Infectious disease spreading
PARENTS are being encouraged to keep an eye out for hand, foot and mouth disease in children, which has again popped up in the Finley district.
Hand, foot and mouth disease is generally a mild illness which mainly occurs in children under 10 years of age, but can also occur in older children and adults.
Murrumbidgee Local Health Network Public Health director Tracey Oakman said the disease comes about every year, and is quite infectious.
Symptoms include blisters that start as small red dots and later become ulcers on the cheeks, gums, and on the sides of the tongue, as well as on the hands and feet.
In infants, sometimes blisters can be seen in the nappy area. Blisters usually last for seven to 10 days.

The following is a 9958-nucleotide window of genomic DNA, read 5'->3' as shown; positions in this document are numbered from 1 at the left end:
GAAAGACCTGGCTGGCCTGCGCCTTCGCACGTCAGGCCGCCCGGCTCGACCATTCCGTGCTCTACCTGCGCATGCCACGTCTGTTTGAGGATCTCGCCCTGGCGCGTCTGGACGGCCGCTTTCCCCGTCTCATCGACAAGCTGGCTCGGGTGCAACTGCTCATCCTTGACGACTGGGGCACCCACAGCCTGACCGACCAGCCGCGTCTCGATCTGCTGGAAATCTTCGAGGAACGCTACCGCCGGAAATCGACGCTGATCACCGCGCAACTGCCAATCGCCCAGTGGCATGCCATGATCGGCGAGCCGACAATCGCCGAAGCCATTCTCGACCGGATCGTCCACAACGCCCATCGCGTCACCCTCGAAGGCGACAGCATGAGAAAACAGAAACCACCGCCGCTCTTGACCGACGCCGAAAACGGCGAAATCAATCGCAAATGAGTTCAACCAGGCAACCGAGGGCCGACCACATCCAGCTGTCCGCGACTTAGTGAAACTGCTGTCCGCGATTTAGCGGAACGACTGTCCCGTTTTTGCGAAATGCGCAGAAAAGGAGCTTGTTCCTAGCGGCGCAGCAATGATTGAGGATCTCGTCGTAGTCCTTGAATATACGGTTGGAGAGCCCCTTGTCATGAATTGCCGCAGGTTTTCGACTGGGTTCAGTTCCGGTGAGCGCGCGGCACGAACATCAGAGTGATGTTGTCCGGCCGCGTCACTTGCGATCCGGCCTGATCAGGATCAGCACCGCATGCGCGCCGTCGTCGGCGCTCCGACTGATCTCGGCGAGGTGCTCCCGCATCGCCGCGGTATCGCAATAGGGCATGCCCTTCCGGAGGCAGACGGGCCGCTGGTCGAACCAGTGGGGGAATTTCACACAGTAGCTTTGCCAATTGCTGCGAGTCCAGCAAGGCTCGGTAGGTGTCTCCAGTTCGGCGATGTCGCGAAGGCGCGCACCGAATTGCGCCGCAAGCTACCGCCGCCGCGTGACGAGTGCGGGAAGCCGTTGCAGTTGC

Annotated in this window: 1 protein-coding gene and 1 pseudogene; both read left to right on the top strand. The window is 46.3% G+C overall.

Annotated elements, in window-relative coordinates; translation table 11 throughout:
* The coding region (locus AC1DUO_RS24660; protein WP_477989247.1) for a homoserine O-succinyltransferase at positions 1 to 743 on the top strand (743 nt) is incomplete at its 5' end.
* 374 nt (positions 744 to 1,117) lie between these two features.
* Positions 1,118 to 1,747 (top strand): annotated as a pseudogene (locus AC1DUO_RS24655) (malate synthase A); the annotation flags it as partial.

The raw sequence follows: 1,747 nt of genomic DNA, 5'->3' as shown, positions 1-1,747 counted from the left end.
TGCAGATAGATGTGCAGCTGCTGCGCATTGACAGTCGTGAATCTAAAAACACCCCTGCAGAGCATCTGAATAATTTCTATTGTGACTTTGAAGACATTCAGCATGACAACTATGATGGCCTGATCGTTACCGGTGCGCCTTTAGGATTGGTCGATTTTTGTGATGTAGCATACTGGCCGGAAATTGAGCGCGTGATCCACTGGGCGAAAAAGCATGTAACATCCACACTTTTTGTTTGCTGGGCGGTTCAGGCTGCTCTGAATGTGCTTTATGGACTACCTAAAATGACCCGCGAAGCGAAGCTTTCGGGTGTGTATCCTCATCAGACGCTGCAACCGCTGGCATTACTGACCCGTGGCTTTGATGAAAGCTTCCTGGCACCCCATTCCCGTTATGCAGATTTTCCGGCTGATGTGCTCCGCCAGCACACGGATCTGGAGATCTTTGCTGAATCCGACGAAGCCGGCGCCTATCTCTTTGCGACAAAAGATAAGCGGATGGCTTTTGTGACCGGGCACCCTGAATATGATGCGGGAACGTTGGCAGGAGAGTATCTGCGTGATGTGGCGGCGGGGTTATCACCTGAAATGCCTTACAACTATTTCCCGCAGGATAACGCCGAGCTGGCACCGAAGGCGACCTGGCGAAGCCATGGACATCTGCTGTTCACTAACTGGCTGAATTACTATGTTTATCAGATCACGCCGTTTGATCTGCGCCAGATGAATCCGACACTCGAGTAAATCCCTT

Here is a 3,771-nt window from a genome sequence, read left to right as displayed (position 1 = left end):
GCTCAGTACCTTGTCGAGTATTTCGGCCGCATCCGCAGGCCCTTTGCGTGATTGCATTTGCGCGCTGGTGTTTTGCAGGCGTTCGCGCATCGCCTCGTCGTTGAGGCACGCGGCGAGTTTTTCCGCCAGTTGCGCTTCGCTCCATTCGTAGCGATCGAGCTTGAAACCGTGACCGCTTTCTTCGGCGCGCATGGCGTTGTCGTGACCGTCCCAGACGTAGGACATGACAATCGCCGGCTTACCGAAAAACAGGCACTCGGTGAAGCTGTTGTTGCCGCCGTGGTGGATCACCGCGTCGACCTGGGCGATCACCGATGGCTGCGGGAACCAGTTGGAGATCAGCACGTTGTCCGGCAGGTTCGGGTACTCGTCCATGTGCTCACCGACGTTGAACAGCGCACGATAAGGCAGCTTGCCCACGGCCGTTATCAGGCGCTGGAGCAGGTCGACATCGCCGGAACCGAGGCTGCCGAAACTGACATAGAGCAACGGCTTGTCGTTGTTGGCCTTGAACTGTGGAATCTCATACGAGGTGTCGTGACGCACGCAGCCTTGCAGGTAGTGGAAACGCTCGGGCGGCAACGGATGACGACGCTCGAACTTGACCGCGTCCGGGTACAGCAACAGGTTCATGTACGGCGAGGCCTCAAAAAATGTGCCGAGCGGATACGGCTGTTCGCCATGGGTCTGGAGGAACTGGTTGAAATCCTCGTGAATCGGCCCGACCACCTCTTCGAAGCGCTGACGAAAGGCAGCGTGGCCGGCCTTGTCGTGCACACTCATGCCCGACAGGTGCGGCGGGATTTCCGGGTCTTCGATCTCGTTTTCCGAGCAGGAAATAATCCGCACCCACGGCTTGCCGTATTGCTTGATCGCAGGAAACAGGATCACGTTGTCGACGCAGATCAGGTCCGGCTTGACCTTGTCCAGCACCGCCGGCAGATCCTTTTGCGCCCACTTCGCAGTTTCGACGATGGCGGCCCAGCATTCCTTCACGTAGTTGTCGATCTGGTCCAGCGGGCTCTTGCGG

Children can sometimes have a low fever, sore throat, tiredness, feel off-colour and may be off their food for a day or two.
Hand, foot and mouth dis- ease is usually spread by person-to-person contact.
Ms Oakman said there is no treatment for hand, foot and mouth disease, besides paracetamol for pain relief.
She said good hygiene is the only prevention.
Children with hand, foot and mouth disease should be excluded from school or childcare facilities until their blisters have dried.
To help prevent the spread of the illness, parents should report cases to their childcare centre director or school principal.